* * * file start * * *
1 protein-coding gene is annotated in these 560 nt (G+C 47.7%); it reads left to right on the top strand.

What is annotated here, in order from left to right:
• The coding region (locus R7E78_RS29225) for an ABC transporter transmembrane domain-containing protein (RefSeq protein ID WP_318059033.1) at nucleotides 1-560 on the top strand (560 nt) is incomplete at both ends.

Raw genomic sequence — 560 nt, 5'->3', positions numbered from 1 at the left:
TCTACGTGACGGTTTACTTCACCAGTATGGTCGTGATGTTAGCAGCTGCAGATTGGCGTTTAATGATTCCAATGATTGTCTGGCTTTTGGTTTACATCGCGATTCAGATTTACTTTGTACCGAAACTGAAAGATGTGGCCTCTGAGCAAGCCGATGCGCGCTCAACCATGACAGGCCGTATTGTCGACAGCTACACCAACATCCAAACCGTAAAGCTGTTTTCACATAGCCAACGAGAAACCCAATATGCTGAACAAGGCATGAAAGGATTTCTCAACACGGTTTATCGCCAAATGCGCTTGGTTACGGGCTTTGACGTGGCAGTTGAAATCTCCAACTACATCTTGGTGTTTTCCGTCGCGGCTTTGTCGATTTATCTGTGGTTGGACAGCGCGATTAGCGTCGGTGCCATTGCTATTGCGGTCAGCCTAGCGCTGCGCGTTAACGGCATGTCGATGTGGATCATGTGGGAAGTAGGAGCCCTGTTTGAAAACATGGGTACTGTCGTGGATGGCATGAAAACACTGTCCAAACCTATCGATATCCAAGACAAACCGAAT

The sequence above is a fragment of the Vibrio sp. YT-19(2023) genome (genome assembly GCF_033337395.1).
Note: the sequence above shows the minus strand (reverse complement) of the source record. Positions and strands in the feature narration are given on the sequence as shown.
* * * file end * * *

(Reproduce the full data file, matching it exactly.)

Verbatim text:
1 protein-coding gene is annotated in these 560 nt (G+C 47.7%); it reads left to right on the top strand.

What is annotated here, in order from left to right:
• The coding region (locus R7E78_RS29225) for an ABC transporter transmembrane domain-containing protein (RefSeq protein ID WP_318059033.1) at nucleotides 1-560 on the top strand (560 nt) is incomplete at both ends.

Raw genomic sequence — 560 nt, 5'->3', positions numbered from 1 at the left:
TCTACGTGACGGTTTACTTCACCAGTATGGTCGTGATGTTAGCAGCTGCAGATTGGCGTTTAATGATTCCAATGATTGTCTGGCTTTTGGTTTACATCGCGATTCAGATTTACTTTGTACCGAAACTGAAAGATGTGGCCTCTGAGCAAGCCGATGCGCGCTCAACCATGACAGGCCGTATTGTCGACAGCTACACCAACATCCAAACCGTAAAGCTGTTTTCACATAGCCAACGAGAAACCCAATATGCTGAACAAGGCATGAAAGGATTTCTCAACACGGTTTATCGCCAAATGCGCTTGGTTACGGGCTTTGACGTGGCAGTTGAAATCTCCAACTACATCTTGGTGTTTTCCGTCGCGGCTTTGTCGATTTATCTGTGGTTGGACAGCGCGATTAGCGTCGGTGCCATTGCTATTGCGGTCAGCCTAGCGCTGCGCGTTAACGGCATGTCGATGTGGATCATGTGGGAAGTAGGAGCCCTGTTTGAAAACATGGGTACTGTCGTGGATGGCATGAAAACACTGTCCAAACCTATCGATATCCAAGACAAACCGAAT

The sequence above is a fragment of the Vibrio sp. YT-19(2023) genome (genome assembly GCF_033337395.1).
Note: the sequence above shows the minus strand (reverse complement) of the source record. Positions and strands in the feature narration are given on the sequence as shown.